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Guest Blog: How to Teach the SH Sound

By: Heidi Hanks
Copyright 2010. Reprinted with the express permission of the author as it appeared on her blog Mommy Speech Therapy
Teaching the “SH” sound may seem a little daunting at first, but I think you will find that with these tips and suggestions it isn’t so bad. In fact, our little ones that struggle with the SH sound in words may have no difficulty at all saying the sound in isolation (all by itself). The fastest way to test for the accuracy of this sound in isolation is to have your child hold their finger to their lips to say “shhhh”. If your child can say the SH sound then your ready to practice the SH sound in syllables. If your child struggles with producing the SH sound clearly don’t worry, we can teach them.
Sound Elicitation
There are a few different ways of teaching the SH sound. You may want to begin with phonetic placement, which is when you teach the child how to position his/her tongue, jaw, lips and teeth for a good production of the target sound. Or, you may try shaping the sound from another sound. Shaping is when you use a sound the child can already say accurately to teach a sound they are not able to say.
Phonetic placement
A few simple steps to teach the child where to place his/her tongue, jaw, lips and teeth for a good SH sound include:
1. Have your child part his/her lips slightly
2. Then touch your child’s tongue with a tongue depressor or his/her toothbrush just behind the tip of the tongue. Have him/her place the part of the tongue just touched on the roof of the mouth just behind the “bumpy part.”
3. Next, have the child lower his/her tongue just a little. You may need to use a tongue depressor or popsicle stick to help your child lower it slightly.
4. Finally, have your child hold this position, pucker his lips and breathe out through his mouth.
Provided your child has the oral motor capabilities and cognitive ability to follow these instructions this should produce a nice SH sound.
If your child can produce a good /s/ sound or a good “ee” sound we can shape/teach the SH sound starting from one of these sounds.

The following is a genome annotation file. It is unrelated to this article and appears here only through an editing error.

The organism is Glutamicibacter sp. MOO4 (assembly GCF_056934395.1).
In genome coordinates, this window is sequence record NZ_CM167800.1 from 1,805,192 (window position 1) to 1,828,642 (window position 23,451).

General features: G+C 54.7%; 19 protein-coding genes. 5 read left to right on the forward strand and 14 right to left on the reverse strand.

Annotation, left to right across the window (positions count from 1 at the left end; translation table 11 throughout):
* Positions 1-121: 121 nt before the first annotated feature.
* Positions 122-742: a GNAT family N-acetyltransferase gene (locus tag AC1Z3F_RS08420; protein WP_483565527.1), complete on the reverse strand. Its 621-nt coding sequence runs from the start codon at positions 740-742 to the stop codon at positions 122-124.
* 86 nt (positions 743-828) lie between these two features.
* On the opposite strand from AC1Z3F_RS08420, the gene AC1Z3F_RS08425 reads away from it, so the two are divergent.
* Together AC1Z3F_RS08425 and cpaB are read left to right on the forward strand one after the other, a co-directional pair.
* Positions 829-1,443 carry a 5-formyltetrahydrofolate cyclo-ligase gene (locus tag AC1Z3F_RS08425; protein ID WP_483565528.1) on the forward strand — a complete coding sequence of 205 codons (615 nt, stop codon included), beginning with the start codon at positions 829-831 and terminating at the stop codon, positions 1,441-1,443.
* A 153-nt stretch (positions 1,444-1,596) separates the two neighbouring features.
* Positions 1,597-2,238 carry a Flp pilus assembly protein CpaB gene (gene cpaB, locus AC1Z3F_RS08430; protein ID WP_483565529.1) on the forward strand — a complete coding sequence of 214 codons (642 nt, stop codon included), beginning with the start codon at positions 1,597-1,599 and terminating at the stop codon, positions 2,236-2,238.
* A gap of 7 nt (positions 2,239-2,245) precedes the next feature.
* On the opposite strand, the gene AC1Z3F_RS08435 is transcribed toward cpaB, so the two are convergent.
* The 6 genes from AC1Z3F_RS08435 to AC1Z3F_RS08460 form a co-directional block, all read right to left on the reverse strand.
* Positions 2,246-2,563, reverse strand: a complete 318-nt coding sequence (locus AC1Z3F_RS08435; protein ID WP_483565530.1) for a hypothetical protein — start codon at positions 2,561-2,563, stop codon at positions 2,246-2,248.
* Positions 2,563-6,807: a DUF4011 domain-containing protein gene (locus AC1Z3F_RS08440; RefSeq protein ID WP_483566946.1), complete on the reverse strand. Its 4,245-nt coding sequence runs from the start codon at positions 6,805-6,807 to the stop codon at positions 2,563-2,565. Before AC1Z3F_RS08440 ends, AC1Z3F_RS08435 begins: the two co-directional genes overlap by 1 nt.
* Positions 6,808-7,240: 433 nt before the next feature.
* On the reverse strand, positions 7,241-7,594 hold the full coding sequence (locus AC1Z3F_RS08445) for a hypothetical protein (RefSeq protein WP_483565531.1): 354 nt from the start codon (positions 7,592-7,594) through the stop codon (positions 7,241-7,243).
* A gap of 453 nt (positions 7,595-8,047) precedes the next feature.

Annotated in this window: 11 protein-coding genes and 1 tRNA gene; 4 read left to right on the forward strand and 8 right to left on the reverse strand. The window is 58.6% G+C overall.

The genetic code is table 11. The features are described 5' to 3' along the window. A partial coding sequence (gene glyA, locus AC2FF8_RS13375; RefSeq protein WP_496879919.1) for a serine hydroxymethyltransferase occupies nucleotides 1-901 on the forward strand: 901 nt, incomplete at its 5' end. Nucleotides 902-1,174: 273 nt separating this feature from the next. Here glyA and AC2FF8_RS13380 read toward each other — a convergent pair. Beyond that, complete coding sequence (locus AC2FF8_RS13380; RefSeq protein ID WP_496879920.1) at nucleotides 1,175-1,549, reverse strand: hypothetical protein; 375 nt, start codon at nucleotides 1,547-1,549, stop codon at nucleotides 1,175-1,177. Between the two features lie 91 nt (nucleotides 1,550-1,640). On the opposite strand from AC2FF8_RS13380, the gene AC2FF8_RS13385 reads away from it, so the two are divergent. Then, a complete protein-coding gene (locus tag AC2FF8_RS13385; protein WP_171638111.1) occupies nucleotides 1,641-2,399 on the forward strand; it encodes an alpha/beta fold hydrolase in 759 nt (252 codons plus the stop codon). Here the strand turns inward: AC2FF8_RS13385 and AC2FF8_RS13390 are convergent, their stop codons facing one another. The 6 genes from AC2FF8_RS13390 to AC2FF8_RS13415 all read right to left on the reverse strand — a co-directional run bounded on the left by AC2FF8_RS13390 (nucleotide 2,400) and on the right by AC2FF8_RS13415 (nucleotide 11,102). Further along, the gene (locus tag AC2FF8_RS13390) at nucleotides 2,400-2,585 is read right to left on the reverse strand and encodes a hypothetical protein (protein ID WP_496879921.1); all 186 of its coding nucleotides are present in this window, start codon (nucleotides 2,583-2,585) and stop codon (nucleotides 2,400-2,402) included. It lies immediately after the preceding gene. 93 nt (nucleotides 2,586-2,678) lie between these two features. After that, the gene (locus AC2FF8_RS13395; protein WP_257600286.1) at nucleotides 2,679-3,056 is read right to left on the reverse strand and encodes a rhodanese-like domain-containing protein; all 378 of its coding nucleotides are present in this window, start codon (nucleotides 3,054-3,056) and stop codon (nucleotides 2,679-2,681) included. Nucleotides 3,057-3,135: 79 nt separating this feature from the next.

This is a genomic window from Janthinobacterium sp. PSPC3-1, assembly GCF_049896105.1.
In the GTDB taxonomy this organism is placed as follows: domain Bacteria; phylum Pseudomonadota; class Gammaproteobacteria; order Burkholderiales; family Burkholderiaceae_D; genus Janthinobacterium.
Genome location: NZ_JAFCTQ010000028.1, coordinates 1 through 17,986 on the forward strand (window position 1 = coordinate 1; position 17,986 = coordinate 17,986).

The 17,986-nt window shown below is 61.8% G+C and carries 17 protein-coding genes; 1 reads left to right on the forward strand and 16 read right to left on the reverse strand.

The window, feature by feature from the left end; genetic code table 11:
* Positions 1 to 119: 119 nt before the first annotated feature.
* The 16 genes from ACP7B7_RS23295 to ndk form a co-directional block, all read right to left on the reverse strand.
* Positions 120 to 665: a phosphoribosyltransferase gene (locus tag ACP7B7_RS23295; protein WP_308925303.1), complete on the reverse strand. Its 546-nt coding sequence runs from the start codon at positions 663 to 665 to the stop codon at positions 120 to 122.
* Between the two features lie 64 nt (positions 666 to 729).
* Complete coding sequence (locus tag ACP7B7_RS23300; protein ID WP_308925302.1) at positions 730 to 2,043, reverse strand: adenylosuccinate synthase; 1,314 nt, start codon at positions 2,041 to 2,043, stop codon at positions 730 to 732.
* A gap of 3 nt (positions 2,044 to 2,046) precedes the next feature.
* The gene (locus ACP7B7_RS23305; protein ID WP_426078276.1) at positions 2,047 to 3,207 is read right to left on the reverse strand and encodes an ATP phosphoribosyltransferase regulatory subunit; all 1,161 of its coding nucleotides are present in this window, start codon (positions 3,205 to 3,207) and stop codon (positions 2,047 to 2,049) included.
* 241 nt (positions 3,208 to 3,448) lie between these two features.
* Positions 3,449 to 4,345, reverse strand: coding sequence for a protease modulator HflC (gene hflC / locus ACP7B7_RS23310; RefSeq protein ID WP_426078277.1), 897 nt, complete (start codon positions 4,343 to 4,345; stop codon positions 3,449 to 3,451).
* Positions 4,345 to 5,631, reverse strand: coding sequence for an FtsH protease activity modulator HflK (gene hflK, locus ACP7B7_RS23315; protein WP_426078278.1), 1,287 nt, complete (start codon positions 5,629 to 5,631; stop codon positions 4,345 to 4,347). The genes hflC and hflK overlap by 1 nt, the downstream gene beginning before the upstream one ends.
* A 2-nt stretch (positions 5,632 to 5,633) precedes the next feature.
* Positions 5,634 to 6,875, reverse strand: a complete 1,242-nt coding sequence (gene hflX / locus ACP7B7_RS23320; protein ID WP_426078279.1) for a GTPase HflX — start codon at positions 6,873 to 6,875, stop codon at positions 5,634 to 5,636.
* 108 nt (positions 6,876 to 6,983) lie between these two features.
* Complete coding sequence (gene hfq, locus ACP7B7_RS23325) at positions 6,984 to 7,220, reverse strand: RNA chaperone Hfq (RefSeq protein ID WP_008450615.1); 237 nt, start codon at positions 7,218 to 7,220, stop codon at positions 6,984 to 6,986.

SH from /s/
1. Have your child say /s/ (ssssssssss).
2. While you child is saying the /s/ sound have them pucker their lips slightly and move their tongue back slowly until you hear a good SH sound.
SH from “ee”
1. Have your child say “ee.” Then have them say “ee” in a whisper with no voice.
2. While whispering the “ee” sound have your child move their lips into a pucker position. This should result in a SH sound.
Moving the SH Sound into Words, Syllables, Sentences and Conversation
Now that your child can say the SH sound follow the steps from the post on the Process of Articulation for moving that sound from isolation (saying the sound all by itself), to syllables, to words, to sentences and finally conversation.
Go to my worksheets page to download pictures of SH words in the initial, medial and final positions. Practicing these word cards will help your child solidify the SH sound at the word level.
You may also download an SH pivoting sentence in the initial, medial and final positions. A pivoting sentence is when the sentence stays the same, except for one word that changes. For example, the sentence may be, “Shave the _______ with shears.” The idea is that you can rotate all the word cards you have been practicing at the word level through one sentence. It would look like this, “Shave the shower with shears.” Or, “Shave the sheep with shears.” In this example you can see that sometimes the sentence will make sense and sometimes it will not. The important thing is that the child is able to memorize the sentence, which allows for independent production of the target sound at the sentence level regardless of the child’s age or reading ability. The other benefit to practicing the sound using a pivoting sentence is that you can target language at the same time. The child may say, “You can’t shave a shower!” Or, “That’s silly.” At this point you may just agree or open it up for discussion. “Why can’t you shave a shower?”